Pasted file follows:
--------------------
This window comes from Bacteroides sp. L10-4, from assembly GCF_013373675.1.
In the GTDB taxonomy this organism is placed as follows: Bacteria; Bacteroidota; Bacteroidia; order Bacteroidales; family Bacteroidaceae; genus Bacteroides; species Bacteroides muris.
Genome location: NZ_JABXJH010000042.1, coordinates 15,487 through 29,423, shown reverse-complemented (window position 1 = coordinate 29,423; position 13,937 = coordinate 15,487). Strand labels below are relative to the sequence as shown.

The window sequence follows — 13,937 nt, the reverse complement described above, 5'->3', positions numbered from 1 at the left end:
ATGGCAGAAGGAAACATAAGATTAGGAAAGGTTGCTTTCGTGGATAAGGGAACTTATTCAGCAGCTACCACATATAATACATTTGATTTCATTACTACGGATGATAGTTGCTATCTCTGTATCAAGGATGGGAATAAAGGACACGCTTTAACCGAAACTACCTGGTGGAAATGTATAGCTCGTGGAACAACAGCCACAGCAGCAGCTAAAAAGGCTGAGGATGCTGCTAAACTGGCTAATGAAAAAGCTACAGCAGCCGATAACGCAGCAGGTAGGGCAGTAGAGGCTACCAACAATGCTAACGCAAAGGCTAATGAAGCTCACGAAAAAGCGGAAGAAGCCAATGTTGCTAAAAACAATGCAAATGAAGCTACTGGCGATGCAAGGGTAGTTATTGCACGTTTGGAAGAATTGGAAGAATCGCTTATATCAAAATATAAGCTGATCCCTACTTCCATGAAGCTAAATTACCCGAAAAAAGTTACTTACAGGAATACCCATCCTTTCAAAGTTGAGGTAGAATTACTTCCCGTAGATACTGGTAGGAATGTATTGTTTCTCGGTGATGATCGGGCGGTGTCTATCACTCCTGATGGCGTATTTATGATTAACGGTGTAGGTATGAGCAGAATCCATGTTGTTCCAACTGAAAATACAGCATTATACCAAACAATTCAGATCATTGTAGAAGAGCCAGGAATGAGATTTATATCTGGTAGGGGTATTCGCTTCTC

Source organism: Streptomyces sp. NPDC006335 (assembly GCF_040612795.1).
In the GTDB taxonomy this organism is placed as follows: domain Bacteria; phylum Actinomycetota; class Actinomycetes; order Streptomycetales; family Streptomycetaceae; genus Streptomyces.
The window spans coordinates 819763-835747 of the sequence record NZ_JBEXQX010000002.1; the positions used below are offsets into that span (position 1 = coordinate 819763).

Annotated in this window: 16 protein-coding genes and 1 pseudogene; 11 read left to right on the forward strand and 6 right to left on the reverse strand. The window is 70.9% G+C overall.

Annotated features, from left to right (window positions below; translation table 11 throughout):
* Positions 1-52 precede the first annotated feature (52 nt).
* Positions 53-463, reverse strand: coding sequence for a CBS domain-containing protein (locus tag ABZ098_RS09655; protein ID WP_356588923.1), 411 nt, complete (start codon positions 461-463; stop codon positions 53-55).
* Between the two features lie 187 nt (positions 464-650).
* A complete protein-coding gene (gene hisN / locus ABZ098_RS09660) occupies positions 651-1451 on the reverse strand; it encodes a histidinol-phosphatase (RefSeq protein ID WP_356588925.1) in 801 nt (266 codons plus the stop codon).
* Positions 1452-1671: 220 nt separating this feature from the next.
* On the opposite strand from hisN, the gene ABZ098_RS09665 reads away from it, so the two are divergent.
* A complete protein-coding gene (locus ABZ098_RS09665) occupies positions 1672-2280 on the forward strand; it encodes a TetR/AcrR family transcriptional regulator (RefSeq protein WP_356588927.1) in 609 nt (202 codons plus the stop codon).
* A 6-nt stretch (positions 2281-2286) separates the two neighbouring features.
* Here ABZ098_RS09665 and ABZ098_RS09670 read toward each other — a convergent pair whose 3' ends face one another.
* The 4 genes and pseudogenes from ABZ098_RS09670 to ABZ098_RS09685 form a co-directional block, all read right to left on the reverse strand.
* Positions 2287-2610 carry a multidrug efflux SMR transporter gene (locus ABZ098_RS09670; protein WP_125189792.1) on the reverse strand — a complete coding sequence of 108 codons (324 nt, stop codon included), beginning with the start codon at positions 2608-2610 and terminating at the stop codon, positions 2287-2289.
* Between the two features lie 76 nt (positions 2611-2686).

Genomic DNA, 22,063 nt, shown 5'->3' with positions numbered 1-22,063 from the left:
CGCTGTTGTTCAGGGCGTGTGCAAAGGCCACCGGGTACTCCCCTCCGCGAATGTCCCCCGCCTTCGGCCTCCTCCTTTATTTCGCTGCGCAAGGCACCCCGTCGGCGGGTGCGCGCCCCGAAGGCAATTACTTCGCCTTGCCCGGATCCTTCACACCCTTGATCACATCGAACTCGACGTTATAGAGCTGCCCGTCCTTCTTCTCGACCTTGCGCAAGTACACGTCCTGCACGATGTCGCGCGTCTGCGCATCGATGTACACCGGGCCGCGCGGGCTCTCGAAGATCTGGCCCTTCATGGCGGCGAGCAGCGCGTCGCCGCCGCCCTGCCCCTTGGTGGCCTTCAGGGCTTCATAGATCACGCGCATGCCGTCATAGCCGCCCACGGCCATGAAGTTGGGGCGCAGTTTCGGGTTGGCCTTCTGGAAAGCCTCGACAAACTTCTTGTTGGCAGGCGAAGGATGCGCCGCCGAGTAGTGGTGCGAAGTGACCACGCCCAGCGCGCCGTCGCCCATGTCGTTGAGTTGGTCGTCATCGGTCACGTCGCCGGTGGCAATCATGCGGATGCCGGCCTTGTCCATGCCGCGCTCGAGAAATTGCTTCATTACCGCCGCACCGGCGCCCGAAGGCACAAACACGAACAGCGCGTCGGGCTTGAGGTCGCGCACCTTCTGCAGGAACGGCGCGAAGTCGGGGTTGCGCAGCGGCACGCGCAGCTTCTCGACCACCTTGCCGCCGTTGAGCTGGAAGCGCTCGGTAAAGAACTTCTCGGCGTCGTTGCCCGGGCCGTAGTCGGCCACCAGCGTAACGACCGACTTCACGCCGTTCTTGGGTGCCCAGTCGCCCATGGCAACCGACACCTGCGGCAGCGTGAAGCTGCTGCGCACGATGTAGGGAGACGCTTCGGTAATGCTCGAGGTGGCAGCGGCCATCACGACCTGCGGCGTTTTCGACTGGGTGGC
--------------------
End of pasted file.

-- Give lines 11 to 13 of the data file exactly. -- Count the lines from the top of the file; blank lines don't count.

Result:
* Positions 1-52 precede the first annotated feature (52 nt).
* Positions 53-463, reverse strand: coding sequence for a CBS domain-containing protein (locus tag ABZ098_RS09655; protein ID WP_356588923.1), 411 nt, complete (start codon positions 461-463; stop codon positions 53-55).
* Between the two features lie 187 nt (positions 464-650).